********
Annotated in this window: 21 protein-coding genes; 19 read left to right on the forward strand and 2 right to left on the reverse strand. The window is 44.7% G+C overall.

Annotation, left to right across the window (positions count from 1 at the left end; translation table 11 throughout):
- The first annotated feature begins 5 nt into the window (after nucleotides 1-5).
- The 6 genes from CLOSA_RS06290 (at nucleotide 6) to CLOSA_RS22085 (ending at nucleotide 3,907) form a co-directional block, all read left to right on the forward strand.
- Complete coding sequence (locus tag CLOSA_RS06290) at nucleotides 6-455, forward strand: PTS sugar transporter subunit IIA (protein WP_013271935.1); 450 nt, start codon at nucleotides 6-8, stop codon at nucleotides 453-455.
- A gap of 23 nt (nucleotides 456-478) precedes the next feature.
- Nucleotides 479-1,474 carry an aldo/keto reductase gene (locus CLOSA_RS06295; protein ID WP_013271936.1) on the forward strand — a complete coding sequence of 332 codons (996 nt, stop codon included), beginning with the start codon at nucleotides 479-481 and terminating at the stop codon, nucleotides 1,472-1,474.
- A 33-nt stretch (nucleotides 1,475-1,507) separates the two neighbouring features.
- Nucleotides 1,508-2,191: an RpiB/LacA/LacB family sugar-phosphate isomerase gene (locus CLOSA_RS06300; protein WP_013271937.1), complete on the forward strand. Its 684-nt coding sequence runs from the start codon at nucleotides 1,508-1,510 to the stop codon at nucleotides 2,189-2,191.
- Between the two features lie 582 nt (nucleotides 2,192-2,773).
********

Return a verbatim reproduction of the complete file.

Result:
Annotated in this window: 21 protein-coding genes; 19 read left to right on the forward strand and 2 right to left on the reverse strand. The window is 44.7% G+C overall.

Annotation, left to right across the window (positions count from 1 at the left end; translation table 11 throughout):
- The first annotated feature begins 5 nt into the window (after nucleotides 1-5).
- The 6 genes from CLOSA_RS06290 (at nucleotide 6) to CLOSA_RS22085 (ending at nucleotide 3,907) form a co-directional block, all read left to right on the forward strand.
- Complete coding sequence (locus tag CLOSA_RS06290) at nucleotides 6-455, forward strand: PTS sugar transporter subunit IIA (protein WP_013271935.1); 450 nt, start codon at nucleotides 6-8, stop codon at nucleotides 453-455.
- A gap of 23 nt (nucleotides 456-478) precedes the next feature.
- Nucleotides 479-1,474 carry an aldo/keto reductase gene (locus CLOSA_RS06295; protein ID WP_013271936.1) on the forward strand — a complete coding sequence of 332 codons (996 nt, stop codon included), beginning with the start codon at nucleotides 479-481 and terminating at the stop codon, nucleotides 1,472-1,474.
- A 33-nt stretch (nucleotides 1,475-1,507) separates the two neighbouring features.
- Nucleotides 1,508-2,191: an RpiB/LacA/LacB family sugar-phosphate isomerase gene (locus CLOSA_RS06300; protein WP_013271937.1), complete on the forward strand. Its 684-nt coding sequence runs from the start codon at nucleotides 1,508-1,510 to the stop codon at nucleotides 2,189-2,191.
- Between the two features lie 582 nt (nucleotides 2,192-2,773).